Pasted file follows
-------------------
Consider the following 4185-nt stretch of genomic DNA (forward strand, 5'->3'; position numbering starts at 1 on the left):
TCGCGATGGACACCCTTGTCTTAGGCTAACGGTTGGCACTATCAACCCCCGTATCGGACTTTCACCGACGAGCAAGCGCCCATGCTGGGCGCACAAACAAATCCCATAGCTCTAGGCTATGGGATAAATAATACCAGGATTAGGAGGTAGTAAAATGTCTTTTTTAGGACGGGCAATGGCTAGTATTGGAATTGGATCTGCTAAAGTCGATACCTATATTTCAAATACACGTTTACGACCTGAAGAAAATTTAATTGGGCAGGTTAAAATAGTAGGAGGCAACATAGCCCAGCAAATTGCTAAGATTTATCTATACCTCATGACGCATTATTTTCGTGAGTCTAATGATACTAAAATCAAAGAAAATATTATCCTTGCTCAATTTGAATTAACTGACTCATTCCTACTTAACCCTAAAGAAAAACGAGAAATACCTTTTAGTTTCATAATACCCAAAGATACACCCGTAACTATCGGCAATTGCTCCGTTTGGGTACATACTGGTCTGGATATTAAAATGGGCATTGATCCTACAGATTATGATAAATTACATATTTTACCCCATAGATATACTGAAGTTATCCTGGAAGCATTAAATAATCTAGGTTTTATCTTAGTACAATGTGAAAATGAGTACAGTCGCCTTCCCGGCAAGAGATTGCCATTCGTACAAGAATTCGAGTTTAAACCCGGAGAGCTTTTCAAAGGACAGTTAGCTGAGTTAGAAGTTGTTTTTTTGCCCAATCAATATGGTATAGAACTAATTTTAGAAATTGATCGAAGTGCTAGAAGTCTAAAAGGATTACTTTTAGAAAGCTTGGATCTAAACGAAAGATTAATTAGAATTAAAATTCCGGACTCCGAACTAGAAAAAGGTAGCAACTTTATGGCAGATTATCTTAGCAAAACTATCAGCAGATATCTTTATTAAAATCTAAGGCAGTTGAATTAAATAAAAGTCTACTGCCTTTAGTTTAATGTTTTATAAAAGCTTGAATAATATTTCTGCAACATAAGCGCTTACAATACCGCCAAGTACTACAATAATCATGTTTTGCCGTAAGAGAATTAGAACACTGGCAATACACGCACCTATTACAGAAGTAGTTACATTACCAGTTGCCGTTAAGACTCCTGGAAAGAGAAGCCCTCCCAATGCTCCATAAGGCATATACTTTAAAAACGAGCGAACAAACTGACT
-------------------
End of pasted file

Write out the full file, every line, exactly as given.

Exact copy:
Consider the following 4185-nt stretch of genomic DNA (forward strand, 5'->3'; position numbering starts at 1 on the left):
TCGCGATGGACACCCTTGTCTTAGGCTAACGGTTGGCACTATCAACCCCCGTATCGGACTTTCACCGACGAGCAAGCGCCCATGCTGGGCGCACAAACAAATCCCATAGCTCTAGGCTATGGGATAAATAATACCAGGATTAGGAGGTAGTAAAATGTCTTTTTTAGGACGGGCAATGGCTAGTATTGGAATTGGATCTGCTAAAGTCGATACCTATATTTCAAATACACGTTTACGACCTGAAGAAAATTTAATTGGGCAGGTTAAAATAGTAGGAGGCAACATAGCCCAGCAAATTGCTAAGATTTATCTATACCTCATGACGCATTATTTTCGTGAGTCTAATGATACTAAAATCAAAGAAAATATTATCCTTGCTCAATTTGAATTAACTGACTCATTCCTACTTAACCCTAAAGAAAAACGAGAAATACCTTTTAGTTTCATAATACCCAAAGATACACCCGTAACTATCGGCAATTGCTCCGTTTGGGTACATACTGGTCTGGATATTAAAATGGGCATTGATCCTACAGATTATGATAAATTACATATTTTACCCCATAGATATACTGAAGTTATCCTGGAAGCATTAAATAATCTAGGTTTTATCTTAGTACAATGTGAAAATGAGTACAGTCGCCTTCCCGGCAAGAGATTGCCATTCGTACAAGAATTCGAGTTTAAACCCGGAGAGCTTTTCAAAGGACAGTTAGCTGAGTTAGAAGTTGTTTTTTTGCCCAATCAATATGGTATAGAACTAATTTTAGAAATTGATCGAAGTGCTAGAAGTCTAAAAGGATTACTTTTAGAAAGCTTGGATCTAAACGAAAGATTAATTAGAATTAAAATTCCGGACTCCGAACTAGAAAAAGGTAGCAACTTTATGGCAGATTATCTTAGCAAAACTATCAGCAGATATCTTTATTAAAATCTAAGGCAGTTGAATTAAATAAAAGTCTACTGCCTTTAGTTTAATGTTTTATAAAAGCTTGAATAATATTTCTGCAACATAAGCGCTTACAATACCGCCAAGTACTACAATAATCATGTTTTGCCGTAAGAGAATTAGAACACTGGCAATACACGCACCTATTACAGAAGTAGTTACATTACCAGTTGCCGTTAAGACTCCTGGAAAGAGAAGCCCTCCCAATGCTCCATAAGGCATATACTTTAAAAACGAGCGAACAAACTGACT